United Methodists could rescue Scout troops after Southern Baptists kick them out

Two denominations have very different views on a the Boy Scouts of America's vote on dropping the gay Scout ban. While the Southern Baptists may be abandoning the program, the United Methodist Church is ready to step up. 

Yesterday, GLAAD reported on the resolution made by the Southern Baptist Convention concerning the lift of the ban on gay scouts. The resolution asks members to "work toward the reversal of this new membership policy and to advocate against any future change in leadership and membership policy that normalizes sexual conduct opposed to the biblical standard." The new resolution also asks that anyone in support of the change in policy, or change in policy concerning gay Scout leadership in the future, be removed from their leadership position within the Scouts. Each Southern Baptist Church is independent, so they have the ability to support the BSA or to detach, but the resolution openly supports any church deciding to leave the BSA.

Despite the anti-gay attitude of the Southern Baptist's new resolution, the United Methodist Church delivers a much different message of acceptance for Scouts. According to the United Methodist Church, as of 2012, the UMC has served 363,876 Scouts through 10,868 Cub Scout pscks, Boy Scout troops, and Venturing troops.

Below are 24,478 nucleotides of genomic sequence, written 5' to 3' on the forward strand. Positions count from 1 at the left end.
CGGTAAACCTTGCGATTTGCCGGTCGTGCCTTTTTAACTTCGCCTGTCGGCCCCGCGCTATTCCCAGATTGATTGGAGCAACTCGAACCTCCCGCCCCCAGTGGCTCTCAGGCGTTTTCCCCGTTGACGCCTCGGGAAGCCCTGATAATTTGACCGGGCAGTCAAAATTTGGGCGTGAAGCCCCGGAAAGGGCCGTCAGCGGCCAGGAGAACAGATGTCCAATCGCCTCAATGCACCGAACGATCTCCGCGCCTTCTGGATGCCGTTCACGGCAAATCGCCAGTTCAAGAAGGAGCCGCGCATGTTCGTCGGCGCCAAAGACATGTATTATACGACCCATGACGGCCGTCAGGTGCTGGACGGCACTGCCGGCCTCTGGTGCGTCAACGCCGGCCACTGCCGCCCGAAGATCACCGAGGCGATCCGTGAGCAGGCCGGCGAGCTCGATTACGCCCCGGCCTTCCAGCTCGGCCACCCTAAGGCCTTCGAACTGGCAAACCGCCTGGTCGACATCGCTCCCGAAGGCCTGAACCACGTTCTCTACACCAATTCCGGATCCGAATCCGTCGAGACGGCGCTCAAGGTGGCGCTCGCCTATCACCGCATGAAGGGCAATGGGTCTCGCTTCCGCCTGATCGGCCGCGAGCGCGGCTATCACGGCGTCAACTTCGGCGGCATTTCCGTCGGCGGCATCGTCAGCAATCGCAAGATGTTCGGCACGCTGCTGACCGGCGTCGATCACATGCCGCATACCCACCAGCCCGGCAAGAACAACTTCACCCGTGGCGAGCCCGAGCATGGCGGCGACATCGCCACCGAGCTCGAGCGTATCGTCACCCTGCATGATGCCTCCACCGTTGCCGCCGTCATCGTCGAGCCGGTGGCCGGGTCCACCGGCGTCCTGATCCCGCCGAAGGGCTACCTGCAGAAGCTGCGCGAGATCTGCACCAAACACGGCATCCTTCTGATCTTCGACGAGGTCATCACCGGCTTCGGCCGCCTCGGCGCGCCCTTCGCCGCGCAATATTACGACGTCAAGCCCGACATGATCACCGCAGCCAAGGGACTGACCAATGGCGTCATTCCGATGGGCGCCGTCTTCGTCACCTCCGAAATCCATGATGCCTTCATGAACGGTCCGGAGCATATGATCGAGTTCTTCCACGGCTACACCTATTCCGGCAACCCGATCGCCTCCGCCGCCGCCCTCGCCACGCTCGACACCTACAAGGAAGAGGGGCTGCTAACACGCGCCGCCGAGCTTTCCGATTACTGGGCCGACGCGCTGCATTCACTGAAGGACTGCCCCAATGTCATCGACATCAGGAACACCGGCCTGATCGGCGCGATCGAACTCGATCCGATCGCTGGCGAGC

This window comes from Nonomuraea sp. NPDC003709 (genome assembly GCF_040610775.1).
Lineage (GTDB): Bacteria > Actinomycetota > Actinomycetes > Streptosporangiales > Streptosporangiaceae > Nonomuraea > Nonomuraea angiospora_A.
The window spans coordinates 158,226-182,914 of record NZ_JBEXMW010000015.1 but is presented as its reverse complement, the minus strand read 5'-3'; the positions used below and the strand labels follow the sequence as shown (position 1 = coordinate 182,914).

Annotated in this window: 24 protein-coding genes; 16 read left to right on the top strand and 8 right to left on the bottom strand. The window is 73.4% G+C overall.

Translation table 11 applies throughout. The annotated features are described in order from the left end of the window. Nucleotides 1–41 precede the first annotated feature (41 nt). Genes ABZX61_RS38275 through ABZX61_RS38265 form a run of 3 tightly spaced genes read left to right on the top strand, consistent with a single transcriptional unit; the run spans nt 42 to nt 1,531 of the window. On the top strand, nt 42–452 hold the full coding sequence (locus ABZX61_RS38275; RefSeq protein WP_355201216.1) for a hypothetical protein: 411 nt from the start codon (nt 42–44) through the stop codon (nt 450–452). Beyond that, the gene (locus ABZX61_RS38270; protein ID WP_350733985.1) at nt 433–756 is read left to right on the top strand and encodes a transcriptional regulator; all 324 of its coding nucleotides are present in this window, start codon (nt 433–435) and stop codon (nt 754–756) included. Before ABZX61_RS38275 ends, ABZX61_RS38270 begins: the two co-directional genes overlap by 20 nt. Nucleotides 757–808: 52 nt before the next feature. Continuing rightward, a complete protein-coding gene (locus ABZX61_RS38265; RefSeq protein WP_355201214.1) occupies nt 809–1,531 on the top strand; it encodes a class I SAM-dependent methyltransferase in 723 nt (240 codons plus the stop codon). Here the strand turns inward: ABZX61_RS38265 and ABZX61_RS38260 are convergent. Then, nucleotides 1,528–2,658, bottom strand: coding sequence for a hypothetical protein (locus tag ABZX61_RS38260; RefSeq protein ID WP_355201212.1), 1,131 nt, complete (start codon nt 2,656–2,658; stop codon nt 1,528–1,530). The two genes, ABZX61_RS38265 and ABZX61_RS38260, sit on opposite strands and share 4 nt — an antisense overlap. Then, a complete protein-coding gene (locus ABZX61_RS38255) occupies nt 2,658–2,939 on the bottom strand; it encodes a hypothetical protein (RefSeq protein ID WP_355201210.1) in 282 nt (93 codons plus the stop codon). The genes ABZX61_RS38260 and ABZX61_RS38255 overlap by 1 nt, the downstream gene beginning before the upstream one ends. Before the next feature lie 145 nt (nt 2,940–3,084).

When the Boy Scouts of America dropped their ban on allowing gay Scouts, the United Methodist Church was one of the largest BSA partners encouraging their members to stay within the organization despite the lift on the ban. With the new resolution from the Southern Baptist Church, many troops could be exiled and looking for new support. Church organizations including the United Methodist Church, will be an outlet for the Scouts turned away from denominations now rejecting them. 

According to the United Methodist Men, the scouting ministry office openly invited any of the 3,981 Scouts troops dropped by a Southern Baptist Church to join a troop at a United Methodist congregation with open arms. 

The General Commission on United Methodist Men has been working to reach out to the community through ministry. For the past three years, they've trained 215 individuals to hold positions within their organization as scouting ministry specialists. The goal of this system is to expand the churches ministry to the community through programs like the Boy Scouts. By welcoming the rejected Scouts with open arms, they are truly living their values as an organization and denomination. Hopefully, the United Methodist Church will set an example for many other congregations to come. 

The Scouts have come a long way since beginning the journey of overturning the ban in April 2012. Continue to push for the Boy Scouts of America to extend its lift on the ban of gay Scouts to their leaders as well.